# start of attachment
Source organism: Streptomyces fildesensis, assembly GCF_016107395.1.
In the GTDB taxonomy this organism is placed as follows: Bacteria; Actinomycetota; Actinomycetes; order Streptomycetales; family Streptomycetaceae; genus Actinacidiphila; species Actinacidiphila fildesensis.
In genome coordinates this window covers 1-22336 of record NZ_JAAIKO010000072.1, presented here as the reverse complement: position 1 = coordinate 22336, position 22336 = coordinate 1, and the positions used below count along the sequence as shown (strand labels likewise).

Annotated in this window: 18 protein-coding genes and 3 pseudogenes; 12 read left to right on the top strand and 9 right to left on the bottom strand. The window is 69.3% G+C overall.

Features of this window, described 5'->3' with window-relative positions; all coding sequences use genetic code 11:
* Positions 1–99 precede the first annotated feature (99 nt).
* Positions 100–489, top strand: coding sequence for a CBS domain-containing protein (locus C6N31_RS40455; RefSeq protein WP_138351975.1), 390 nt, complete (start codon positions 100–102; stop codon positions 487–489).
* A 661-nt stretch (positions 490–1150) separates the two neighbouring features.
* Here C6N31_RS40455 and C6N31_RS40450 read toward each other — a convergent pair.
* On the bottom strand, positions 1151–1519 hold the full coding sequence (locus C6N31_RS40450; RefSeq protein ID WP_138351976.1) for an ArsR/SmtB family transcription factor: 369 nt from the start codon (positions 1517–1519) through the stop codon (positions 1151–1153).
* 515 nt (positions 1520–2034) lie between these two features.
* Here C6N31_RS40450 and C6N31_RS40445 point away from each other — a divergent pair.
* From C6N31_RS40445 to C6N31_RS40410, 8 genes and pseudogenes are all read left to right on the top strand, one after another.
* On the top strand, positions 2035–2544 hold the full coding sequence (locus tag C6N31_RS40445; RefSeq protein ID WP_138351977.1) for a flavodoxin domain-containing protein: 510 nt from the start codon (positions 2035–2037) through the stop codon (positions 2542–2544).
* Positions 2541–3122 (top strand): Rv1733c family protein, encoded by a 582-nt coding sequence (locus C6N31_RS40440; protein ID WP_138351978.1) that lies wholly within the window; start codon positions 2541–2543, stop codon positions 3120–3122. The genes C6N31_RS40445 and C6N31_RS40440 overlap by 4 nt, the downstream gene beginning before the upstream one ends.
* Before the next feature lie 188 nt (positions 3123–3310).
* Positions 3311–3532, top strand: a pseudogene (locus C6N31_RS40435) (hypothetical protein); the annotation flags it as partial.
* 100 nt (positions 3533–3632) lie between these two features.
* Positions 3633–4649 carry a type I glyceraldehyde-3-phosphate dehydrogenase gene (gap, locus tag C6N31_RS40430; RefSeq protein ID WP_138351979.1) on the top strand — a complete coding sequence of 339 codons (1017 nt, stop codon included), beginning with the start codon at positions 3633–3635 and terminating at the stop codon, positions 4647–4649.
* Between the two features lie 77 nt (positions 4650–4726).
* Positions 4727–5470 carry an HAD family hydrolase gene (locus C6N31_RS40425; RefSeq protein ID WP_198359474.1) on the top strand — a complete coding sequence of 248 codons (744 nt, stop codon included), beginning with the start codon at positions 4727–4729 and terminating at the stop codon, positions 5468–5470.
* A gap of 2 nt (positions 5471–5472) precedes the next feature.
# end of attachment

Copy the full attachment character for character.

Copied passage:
Source organism: Streptomyces fildesensis, assembly GCF_016107395.1.
In the GTDB taxonomy this organism is placed as follows: Bacteria; Actinomycetota; Actinomycetes; order Streptomycetales; family Streptomycetaceae; genus Actinacidiphila; species Actinacidiphila fildesensis.
In genome coordinates this window covers 1-22336 of record NZ_JAAIKO010000072.1, presented here as the reverse complement: position 1 = coordinate 22336, position 22336 = coordinate 1, and the positions used below count along the sequence as shown (strand labels likewise).

Annotated in this window: 18 protein-coding genes and 3 pseudogenes; 12 read left to right on the top strand and 9 right to left on the bottom strand. The window is 69.3% G+C overall.

Features of this window, described 5'->3' with window-relative positions; all coding sequences use genetic code 11:
* Positions 1–99 precede the first annotated feature (99 nt).
* Positions 100–489, top strand: coding sequence for a CBS domain-containing protein (locus C6N31_RS40455; RefSeq protein WP_138351975.1), 390 nt, complete (start codon positions 100–102; stop codon positions 487–489).
* A 661-nt stretch (positions 490–1150) separates the two neighbouring features.
* Here C6N31_RS40455 and C6N31_RS40450 read toward each other — a convergent pair.
* On the bottom strand, positions 1151–1519 hold the full coding sequence (locus C6N31_RS40450; RefSeq protein ID WP_138351976.1) for an ArsR/SmtB family transcription factor: 369 nt from the start codon (positions 1517–1519) through the stop codon (positions 1151–1153).
* 515 nt (positions 1520–2034) lie between these two features.
* Here C6N31_RS40450 and C6N31_RS40445 point away from each other — a divergent pair.
* From C6N31_RS40445 to C6N31_RS40410, 8 genes and pseudogenes are all read left to right on the top strand, one after another.
* On the top strand, positions 2035–2544 hold the full coding sequence (locus tag C6N31_RS40445; RefSeq protein ID WP_138351977.1) for a flavodoxin domain-containing protein: 510 nt from the start codon (positions 2035–2037) through the stop codon (positions 2542–2544).
* Positions 2541–3122 (top strand): Rv1733c family protein, encoded by a 582-nt coding sequence (locus C6N31_RS40440; protein ID WP_138351978.1) that lies wholly within the window; start codon positions 2541–2543, stop codon positions 3120–3122. The genes C6N31_RS40445 and C6N31_RS40440 overlap by 4 nt, the downstream gene beginning before the upstream one ends.
* Before the next feature lie 188 nt (positions 3123–3310).
* Positions 3311–3532, top strand: a pseudogene (locus C6N31_RS40435) (hypothetical protein); the annotation flags it as partial.
* 100 nt (positions 3533–3632) lie between these two features.
* Positions 3633–4649 carry a type I glyceraldehyde-3-phosphate dehydrogenase gene (gap, locus tag C6N31_RS40430; RefSeq protein ID WP_138351979.1) on the top strand — a complete coding sequence of 339 codons (1017 nt, stop codon included), beginning with the start codon at positions 3633–3635 and terminating at the stop codon, positions 4647–4649.
* Between the two features lie 77 nt (positions 4650–4726).
* Positions 4727–5470 carry an HAD family hydrolase gene (locus C6N31_RS40425; RefSeq protein ID WP_198359474.1) on the top strand — a complete coding sequence of 248 codons (744 nt, stop codon included), beginning with the start codon at positions 4727–4729 and terminating at the stop codon, positions 5468–5470.
* A gap of 2 nt (positions 5471–5472) precedes the next feature.